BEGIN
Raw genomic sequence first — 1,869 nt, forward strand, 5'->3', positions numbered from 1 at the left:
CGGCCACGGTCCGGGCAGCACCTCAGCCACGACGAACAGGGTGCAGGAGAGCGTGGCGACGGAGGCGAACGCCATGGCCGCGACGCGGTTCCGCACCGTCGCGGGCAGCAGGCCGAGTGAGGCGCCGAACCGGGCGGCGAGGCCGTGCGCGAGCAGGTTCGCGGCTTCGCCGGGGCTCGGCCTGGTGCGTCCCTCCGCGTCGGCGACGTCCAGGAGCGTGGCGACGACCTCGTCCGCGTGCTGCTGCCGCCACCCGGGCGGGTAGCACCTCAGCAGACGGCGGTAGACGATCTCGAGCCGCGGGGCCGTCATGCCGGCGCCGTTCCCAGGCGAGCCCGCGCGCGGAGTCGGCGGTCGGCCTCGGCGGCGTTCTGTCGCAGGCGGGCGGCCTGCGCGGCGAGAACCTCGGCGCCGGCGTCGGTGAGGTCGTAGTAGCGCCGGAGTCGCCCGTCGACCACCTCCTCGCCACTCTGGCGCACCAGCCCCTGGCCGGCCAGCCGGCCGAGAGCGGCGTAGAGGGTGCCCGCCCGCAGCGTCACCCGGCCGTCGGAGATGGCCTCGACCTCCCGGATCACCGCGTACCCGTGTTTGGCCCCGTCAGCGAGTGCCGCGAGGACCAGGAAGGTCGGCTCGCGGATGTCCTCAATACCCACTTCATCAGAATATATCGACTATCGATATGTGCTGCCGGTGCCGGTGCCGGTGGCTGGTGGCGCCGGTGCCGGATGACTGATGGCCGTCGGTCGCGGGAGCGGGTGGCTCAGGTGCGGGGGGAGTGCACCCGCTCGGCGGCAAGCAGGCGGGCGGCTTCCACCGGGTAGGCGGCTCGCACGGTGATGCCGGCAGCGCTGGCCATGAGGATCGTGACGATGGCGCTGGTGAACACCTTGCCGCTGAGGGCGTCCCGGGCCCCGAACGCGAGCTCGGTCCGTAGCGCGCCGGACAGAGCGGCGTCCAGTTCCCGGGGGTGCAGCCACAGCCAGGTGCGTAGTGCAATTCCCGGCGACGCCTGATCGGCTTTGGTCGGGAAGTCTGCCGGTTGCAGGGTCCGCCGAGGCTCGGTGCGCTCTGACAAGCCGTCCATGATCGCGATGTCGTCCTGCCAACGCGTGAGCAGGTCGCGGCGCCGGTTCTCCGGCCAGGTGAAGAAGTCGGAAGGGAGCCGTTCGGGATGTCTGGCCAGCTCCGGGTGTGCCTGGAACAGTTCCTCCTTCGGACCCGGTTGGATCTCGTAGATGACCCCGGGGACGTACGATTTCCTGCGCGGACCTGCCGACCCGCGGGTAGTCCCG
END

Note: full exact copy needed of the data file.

Raw genomic sequence first — 1,869 nt, forward strand, 5'->3', positions numbered from 1 at the left:
CGGCCACGGTCCGGGCAGCACCTCAGCCACGACGAACAGGGTGCAGGAGAGCGTGGCGACGGAGGCGAACGCCATGGCCGCGACGCGGTTCCGCACCGTCGCGGGCAGCAGGCCGAGTGAGGCGCCGAACCGGGCGGCGAGGCCGTGCGCGAGCAGGTTCGCGGCTTCGCCGGGGCTCGGCCTGGTGCGTCCCTCCGCGTCGGCGACGTCCAGGAGCGTGGCGACGACCTCGTCCGCGTGCTGCTGCCGCCACCCGGGCGGGTAGCACCTCAGCAGACGGCGGTAGACGATCTCGAGCCGCGGGGCCGTCATGCCGGCGCCGTTCCCAGGCGAGCCCGCGCGCGGAGTCGGCGGTCGGCCTCGGCGGCGTTCTGTCGCAGGCGGGCGGCCTGCGCGGCGAGAACCTCGGCGCCGGCGTCGGTGAGGTCGTAGTAGCGCCGGAGTCGCCCGTCGACCACCTCCTCGCCACTCTGGCGCACCAGCCCCTGGCCGGCCAGCCGGCCGAGAGCGGCGTAGAGGGTGCCCGCCCGCAGCGTCACCCGGCCGTCGGAGATGGCCTCGACCTCCCGGATCACCGCGTACCCGTGTTTGGCCCCGTCAGCGAGTGCCGCGAGGACCAGGAAGGTCGGCTCGCGGATGTCCTCAATACCCACTTCATCAGAATATATCGACTATCGATATGTGCTGCCGGTGCCGGTGCCGGTGGCTGGTGGCGCCGGTGCCGGATGACTGATGGCCGTCGGTCGCGGGAGCGGGTGGCTCAGGTGCGGGGGGAGTGCACCCGCTCGGCGGCAAGCAGGCGGGCGGCTTCCACCGGGTAGGCGGCTCGCACGGTGATGCCGGCAGCGCTGGCCATGAGGATCGTGACGATGGCGCTGGTGAACACCTTGCCGCTGAGGGCGTCCCGGGCCCCGAACGCGAGCTCGGTCCGTAGCGCGCCGGACAGAGCGGCGTCCAGTTCCCGGGGGTGCAGCCACAGCCAGGTGCGTAGTGCAATTCCCGGCGACGCCTGATCGGCTTTGGTCGGGAAGTCTGCCGGTTGCAGGGTCCGCCGAGGCTCGGTGCGCTCTGACAAGCCGTCCATGATCGCGATGTCGTCCTGCCAACGCGTGAGCAGGTCGCGGCGCCGGTTCTCCGGCCAGGTGAAGAAGTCGGAAGGGAGCCGTTCGGGATGTCTGGCCAGCTCCGGGTGTGCCTGGAACAGTTCCTCCTTCGGACCCGGTTGGATCTCGTAGATGACCCCGGGGACGTACGATTTCCTGCGCGGACCTGCCGACCCGCGGGTAGTCCCG